Patient Care

How Nurses Are Supporting the COVID-19 Response

March 2020Milenko Martinovich

The routine has become second nature to Hannah Jang: Clean hands, don the gown, put on the mask, then the goggles — remember to clean your hands again — tie the gown, and lastly, put on the gloves.

Jang performs this routine repeatedly as she carefully trains health care professionals at multiple UCSF sites on how to protect themselves and patients. She doesn’t mind the repetition or the questions, not when those health care professionals treat patients stricken with a deadly virus. 

Jang is among the alumni from the UCSF School of Nursing who are playing critical roles amid the outbreak of the novel coronavirus, which causes the disease COVID-19.

Trusting in Information

Jang (PhD ’16) has a wide scope of duties as associate chief nurse researcher and clinical evidence manager at the Institute for Nursing Excellence (INEx). These duties include leading evidence-based practice, research, and quality improvement for UCSF’s 4,000-plus nurses.

But the COVID-19 outbreak has quickly shifted her focus. UCSF Health first began treating patients with the coronavirus in early February.

“When something urgent like this happens, there’s a halt in all the work we do,” Jang said. “Evidence-based practice projects can wait – so can a lot of operational tasks – because we Hannah Jang really need to address patient and staff safety for the coronavirus.”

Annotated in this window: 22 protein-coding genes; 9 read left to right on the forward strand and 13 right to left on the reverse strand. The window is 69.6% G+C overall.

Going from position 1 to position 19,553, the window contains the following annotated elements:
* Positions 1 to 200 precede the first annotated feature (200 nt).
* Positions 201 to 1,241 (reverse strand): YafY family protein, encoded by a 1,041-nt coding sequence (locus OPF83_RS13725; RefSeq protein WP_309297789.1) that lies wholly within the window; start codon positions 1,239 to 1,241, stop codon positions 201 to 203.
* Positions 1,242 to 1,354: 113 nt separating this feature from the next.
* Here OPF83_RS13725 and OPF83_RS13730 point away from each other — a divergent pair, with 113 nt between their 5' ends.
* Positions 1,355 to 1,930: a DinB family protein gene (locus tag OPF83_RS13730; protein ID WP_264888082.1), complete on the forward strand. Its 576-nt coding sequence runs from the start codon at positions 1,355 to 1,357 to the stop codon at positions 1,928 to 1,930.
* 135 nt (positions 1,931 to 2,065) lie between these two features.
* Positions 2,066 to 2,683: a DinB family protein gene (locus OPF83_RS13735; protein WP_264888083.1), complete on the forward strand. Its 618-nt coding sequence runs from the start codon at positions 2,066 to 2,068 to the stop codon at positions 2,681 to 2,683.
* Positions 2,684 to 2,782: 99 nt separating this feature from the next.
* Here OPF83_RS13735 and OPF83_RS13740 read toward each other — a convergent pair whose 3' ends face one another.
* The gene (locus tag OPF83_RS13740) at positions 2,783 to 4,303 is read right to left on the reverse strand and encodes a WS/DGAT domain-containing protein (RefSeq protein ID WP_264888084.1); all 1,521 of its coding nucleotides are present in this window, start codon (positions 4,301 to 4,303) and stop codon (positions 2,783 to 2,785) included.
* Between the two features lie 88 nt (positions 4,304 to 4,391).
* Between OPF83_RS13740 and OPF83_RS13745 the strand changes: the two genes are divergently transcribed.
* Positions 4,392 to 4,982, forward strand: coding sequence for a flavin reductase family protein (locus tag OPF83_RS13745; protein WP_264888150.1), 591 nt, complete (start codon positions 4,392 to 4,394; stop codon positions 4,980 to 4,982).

UCSF Health has protocols for events like the coronavirus pandemic, but even veteran nurses may need a refresher course. Jang estimates INEx, in partnership with UCSF Health’s Hospital Epidemiology and Infection Prevention and its Safety Office, has held 50 to 100 training sessions for UCSF Health staff, including nurses, on managing coronavirus patients and with her team has trained more than 900 staff. Training includes when to wear masks and which types, reviewing respiratory, contact, and airborne precautions when treating diseases, hand washing, properly donning and doffing gowns and gloves, and screening patients to identify coronavirus. Her colleagues created educational materials for nurses as well and Jang’s team manages the database for all nursing policies, procedures and protocols.

Jang and her team, in coordination with UCSF’s Infection Prevention team, meticulously researched the materials they provided, offering the most accurate, evidence-based data to inform nurses. 

For Jang, whose PhD research focused on HIV, UCSF’s tradition of caring for patients affected by epidemics and infectious disease is what inspires her, especially amid the current COVID-19 pandemic.

“Our hospital decided to address [HIV] in the 1980s by caring compassionately for these patients,” Jang said. “For my coworkers and my team, we are very much wanting to provide that same compassionate, evidence-based care during this current crisis.”

A “Disease Detective” at Work in NYC

Dena Bushman (MS ’12) joined the Centers for Disease Control and Prevention in July 2019 as an Epidemic Intelligence Service (EIS) Officer, a role that aligns with her passion to make a positive impact on population health and her professional goal of working at the intersection of public health and clinical medicine, translating data into evidence-based public health solutions.

That opportunity has come against the backdrop of COVID-19.

Dena Bushman Bushman is on the front lines, attempting to mitigate the rapidly spreading virus. As a “disease detective” assigned to the New York City Department of Health and Mental Hygiene, she investigates infectious disease outbreaks, national disasters and other threats to public health.